GT4:Oi.GTCCCG O CCAC
CA
T T G GG C A ATACTAGTATACTT A CTT GTA GT AiC':CAGGCGTC
G S: C GGTT
DNA ACACCGTTA:t'l:'^T. GTATGAT TACATCT:A''': , A.'t:

TRANSCRIPTION
HaN III Eco RI Hae III

RNA A
GT.iS" =iG TCCCGO CCACAACTGGAGCT GGGTGA'G'.t i;GGA
C;A !:CAC GGGCAiG -"iGGTGTTGACCTCGACCCACCT/C!( QGGCCT
UG G CAA AUC:'AN::<., -GU ACUACUAUGU
IELECTROPHOR ESIS
32 15
NUCLEUS
Eco il / /

CYTOPLASM 1 I.. / / / / /
Eco Ra H.. / / / / /
N NA A A Ct 30 26 12 6 4

TRANSLATION Fig. 2. Restriction enzym


contains the genetic messa
PROTEIN YR Y HISTOP ments) at very specific site
AMINO ACIDS
tion enzymes. Each enzym
logical scissors, cuts the D
Fig. 1. The genetic code. The instructions (code) are
and nowhere else. The fra
made up of three-letter words employingarea four-letter
separated by electroph
alphabet (A, T, G, C). The code is transcribed in shorter on the basis of
tinguished
pieces of RNA that are transported to the cytoplasm.
There the ribosomal "factory" translates the instruc-
tions and assembles the building blocks working
(amino acids)instructions s
into product (proteins). ported from the library
(cytoplasm).
MOLECULAR GENETICS The working instructions are translated to the
final product (the protein). Each three-letter word
Molecular genetics is the branch of genetics
encodes one of twenty different building blocks
(the study of heredity) concerned with (amino acids) that make up the product (a pro-
molecular
structure and activities of the genetictein material,
which is a linear chain of amino acids), which
including the replication of DNA, itsis transcrip-
a functionally active part of the organism.
tion into RNA, and the translation of RNA
This to
understanding of the genetic code forms
form proteins. the basis of the technological revolution. Once
The genetic code. A gene is like a paragraph
the instructions are known, pieces can be snipped
out of
giving instructions in a foreign language foronemak-
organism and inserted into another.
This is thecon-
ing one part of an organism. The language basis for recombinant DNA technol-
sists of three-letter words (codons) employing
ogy. a
four-letter alphabet (the bases adenineRestriction
abbrevi- enzyme mapping. The discovery
ated as A, thymine as T, guanine as of G, and cy-enzymes was one of the keys to the
restriction
tosine as C) (Fig. 1). The words (exons), paren-process. Restriction enzymes occur
engineering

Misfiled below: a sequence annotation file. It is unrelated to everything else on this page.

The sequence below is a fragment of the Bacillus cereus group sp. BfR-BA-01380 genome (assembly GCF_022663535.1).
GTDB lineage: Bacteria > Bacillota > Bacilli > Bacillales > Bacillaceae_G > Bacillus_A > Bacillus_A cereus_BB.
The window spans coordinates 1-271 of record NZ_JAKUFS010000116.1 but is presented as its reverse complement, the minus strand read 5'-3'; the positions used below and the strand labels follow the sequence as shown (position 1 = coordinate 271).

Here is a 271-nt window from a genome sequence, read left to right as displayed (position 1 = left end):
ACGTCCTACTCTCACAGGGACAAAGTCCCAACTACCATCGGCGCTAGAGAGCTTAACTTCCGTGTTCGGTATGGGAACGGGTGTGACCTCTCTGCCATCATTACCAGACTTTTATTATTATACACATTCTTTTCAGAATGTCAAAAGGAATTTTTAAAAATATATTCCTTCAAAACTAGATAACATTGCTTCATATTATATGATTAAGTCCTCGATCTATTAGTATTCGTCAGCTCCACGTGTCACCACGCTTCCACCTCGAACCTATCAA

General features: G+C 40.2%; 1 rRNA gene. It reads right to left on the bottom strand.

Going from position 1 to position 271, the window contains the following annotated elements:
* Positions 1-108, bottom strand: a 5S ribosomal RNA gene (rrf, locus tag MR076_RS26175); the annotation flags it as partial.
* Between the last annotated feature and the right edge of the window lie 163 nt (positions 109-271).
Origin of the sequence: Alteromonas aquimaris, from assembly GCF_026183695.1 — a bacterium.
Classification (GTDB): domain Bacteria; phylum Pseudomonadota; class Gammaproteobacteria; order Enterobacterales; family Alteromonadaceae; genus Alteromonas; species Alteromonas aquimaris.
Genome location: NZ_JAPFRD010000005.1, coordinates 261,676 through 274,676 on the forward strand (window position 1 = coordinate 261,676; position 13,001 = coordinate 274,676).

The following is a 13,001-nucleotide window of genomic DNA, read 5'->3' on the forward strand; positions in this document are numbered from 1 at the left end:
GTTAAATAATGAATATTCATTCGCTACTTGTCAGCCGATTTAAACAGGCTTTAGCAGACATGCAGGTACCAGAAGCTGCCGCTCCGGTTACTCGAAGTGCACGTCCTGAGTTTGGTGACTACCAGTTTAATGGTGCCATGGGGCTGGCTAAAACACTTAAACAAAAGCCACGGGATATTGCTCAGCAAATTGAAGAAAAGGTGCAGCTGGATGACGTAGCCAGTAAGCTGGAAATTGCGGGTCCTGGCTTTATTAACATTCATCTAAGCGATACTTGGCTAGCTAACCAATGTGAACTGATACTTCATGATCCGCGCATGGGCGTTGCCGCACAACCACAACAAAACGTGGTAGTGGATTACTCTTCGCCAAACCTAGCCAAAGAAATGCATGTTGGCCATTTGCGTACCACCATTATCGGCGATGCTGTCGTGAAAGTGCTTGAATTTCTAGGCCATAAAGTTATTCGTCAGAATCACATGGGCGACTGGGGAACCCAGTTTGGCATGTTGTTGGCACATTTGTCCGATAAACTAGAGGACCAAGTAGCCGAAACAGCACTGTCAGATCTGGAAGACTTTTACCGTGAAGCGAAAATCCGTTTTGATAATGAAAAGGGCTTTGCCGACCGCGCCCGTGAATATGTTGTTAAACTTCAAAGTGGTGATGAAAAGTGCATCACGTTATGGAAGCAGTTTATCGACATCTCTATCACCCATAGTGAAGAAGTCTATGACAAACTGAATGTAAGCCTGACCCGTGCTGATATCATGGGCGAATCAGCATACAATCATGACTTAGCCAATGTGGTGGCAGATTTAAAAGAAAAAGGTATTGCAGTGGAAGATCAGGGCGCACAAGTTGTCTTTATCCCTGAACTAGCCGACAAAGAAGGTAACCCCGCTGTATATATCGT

thetical comments (introns), and punctuation
in many microorganisms and recognize and de-
(stop codes) are strung together in long sentences
grade DNA from foreign organisms, thereby pre-
(double-stranded chains of DNA) to formserving the genetic integrity of the organism.
a para-
graph (gene). Many paragraphs are in These enzymes cut highly specific sites in the
one chapter
(chromosome) and many chapters form DNA,ansites
entire
that can be read the same way back-
instruction book which is stored in the wardslibrary
as forwards (palindromic) (Fig. 2). These
(nucleus). A common language is used for all enzymes are the tiny biological scis-
restriction
organisms, including plants, animals, sorsand
thathu-
cut up foreign DNA. Each enzyme cuts
mans. Recently some dialects have been discov-place (site).
at a different
ered. The fragments that result from cutting DNA
Portions of the instructions are transcribed into with a restriction enzyme can be separated ac-
a machine (ribosome)-readable form (single- cording to size by electrophoresis. Being nega-
stranded RNA). In this form, all the instructions tively charged, the fragments move towards the
to make one product can be combined, the par- positive pole. The largest fragments move slow-
enthetical comments can be eliminated, and the est. The sizes of the fragments are characteristic

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Future of biotechnology in poultry 49

SOUTHERN BLOT
NUCLEIC ACID HYBRIDIZATION

RADIOLABELLED

DNA FRAGMENTS

DNA

DNA ATGTGGCAAATGCA C
DNA TACACCGTTTACGT T C

DNA ATGTGGCAAATGCACG'CC
RNA UACACCGUUUACGUUGC4AUC

?B LV"'l Q'RADIOGRAPH
Fig. 3. Nucleic acid hybridization. Strands of DNA
or RNA match up where the messages are identicalFig. 4. A blotting test (Southern b
and stick together (hybridize). Stretches in which the
be tested is digested with enzymes, an
messages are even slightly different remain separate.
are separated by size by electropho
onto a special piece of paper onto w